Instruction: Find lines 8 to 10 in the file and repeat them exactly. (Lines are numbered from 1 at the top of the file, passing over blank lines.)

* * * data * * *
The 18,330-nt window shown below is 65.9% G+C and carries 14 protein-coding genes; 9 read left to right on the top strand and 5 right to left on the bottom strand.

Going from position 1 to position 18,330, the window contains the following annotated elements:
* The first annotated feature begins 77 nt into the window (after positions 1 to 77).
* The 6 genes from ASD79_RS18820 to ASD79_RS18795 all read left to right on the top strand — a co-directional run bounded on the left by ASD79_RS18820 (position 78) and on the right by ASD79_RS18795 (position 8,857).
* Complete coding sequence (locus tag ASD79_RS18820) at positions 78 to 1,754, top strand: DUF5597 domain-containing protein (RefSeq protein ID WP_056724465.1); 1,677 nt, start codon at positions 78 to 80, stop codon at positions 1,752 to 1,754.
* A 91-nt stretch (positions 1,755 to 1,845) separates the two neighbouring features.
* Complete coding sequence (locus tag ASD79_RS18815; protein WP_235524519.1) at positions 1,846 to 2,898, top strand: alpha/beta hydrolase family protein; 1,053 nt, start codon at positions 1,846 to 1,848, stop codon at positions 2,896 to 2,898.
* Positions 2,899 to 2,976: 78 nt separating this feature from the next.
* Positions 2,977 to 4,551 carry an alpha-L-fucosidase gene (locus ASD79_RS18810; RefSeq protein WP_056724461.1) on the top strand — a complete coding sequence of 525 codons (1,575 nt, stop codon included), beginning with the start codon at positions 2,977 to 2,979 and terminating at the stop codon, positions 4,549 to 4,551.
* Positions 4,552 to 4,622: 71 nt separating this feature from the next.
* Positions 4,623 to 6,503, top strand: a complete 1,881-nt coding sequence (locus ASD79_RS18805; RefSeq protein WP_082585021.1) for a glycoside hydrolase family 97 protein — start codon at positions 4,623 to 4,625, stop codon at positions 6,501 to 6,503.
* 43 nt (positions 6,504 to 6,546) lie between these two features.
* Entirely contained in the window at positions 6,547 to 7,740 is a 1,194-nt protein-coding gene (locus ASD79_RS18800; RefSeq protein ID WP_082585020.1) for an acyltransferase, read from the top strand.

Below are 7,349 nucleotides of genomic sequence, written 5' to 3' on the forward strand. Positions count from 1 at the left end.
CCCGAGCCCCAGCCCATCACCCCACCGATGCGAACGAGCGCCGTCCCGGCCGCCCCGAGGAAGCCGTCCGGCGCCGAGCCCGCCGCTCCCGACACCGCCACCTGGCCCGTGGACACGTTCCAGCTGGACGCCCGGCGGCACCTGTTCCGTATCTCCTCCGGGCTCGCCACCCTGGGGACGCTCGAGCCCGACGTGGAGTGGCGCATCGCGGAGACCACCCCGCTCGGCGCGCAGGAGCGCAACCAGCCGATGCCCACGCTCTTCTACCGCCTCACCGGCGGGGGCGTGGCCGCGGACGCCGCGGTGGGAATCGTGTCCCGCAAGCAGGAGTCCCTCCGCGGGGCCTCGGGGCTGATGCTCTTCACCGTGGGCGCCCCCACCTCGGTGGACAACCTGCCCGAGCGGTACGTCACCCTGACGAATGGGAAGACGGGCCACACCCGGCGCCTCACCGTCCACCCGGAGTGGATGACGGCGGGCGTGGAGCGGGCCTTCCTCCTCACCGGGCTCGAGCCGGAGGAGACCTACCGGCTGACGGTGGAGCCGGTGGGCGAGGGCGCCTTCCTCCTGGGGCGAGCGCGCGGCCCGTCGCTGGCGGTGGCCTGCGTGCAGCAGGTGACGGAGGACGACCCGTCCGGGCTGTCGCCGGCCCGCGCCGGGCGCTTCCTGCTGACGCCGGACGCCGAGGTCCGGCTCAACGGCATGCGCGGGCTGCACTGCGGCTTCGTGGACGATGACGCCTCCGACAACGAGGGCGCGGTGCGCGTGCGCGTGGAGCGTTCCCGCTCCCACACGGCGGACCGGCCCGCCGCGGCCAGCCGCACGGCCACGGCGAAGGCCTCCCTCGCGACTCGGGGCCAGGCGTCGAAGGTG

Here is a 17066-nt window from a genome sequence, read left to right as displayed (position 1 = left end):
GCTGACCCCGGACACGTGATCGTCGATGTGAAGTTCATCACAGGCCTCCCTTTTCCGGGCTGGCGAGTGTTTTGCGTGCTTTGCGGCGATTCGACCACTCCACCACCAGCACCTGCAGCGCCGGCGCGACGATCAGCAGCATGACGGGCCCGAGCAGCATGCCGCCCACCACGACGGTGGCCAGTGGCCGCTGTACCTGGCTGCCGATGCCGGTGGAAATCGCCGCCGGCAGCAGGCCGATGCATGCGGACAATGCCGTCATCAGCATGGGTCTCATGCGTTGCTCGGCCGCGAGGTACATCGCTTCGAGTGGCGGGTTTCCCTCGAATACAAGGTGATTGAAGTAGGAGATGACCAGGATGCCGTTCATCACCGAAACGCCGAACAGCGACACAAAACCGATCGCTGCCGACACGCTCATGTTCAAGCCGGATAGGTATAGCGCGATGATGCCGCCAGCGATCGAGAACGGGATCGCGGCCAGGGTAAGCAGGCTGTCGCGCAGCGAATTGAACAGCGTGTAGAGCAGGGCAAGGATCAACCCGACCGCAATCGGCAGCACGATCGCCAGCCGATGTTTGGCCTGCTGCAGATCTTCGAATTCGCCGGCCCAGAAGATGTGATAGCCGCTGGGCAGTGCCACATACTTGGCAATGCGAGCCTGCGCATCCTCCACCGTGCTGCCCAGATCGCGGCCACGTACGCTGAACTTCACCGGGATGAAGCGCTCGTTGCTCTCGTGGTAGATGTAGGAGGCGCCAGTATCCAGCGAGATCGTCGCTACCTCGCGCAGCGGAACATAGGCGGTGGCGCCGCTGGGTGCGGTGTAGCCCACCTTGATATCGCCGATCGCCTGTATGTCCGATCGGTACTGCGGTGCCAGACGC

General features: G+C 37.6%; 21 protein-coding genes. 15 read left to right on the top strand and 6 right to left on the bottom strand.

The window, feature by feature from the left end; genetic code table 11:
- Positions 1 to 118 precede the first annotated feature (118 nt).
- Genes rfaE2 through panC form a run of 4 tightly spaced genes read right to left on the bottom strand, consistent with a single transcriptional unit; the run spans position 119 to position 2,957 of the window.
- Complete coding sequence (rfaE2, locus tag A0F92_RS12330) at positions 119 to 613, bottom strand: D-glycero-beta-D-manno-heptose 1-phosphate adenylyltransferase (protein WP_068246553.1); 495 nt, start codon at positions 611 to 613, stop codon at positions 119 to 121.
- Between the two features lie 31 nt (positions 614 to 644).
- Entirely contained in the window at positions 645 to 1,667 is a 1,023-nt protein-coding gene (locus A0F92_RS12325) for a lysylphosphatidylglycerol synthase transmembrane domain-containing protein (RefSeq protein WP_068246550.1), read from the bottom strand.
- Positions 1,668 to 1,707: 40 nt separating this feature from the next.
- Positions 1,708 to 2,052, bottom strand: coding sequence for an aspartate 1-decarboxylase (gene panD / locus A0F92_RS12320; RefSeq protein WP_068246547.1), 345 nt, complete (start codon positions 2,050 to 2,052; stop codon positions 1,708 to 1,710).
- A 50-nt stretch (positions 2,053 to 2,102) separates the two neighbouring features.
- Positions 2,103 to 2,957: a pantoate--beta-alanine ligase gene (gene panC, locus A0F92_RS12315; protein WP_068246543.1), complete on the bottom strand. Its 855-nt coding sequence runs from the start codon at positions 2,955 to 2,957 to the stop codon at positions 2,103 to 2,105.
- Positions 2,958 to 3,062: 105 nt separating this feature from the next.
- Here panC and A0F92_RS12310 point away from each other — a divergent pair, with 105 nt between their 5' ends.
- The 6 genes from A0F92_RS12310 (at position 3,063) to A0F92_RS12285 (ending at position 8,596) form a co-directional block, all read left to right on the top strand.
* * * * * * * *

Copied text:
* Positions 2,899 to 2,976: 78 nt separating this feature from the next.
* Positions 2,977 to 4,551 carry an alpha-L-fucosidase gene (locus ASD79_RS18810; RefSeq protein WP_056724461.1) on the top strand — a complete coding sequence of 525 codons (1,575 nt, stop codon included), beginning with the start codon at positions 2,977 to 2,979 and terminating at the stop codon, positions 4,549 to 4,551.
* Positions 4,552 to 4,622: 71 nt separating this feature from the next.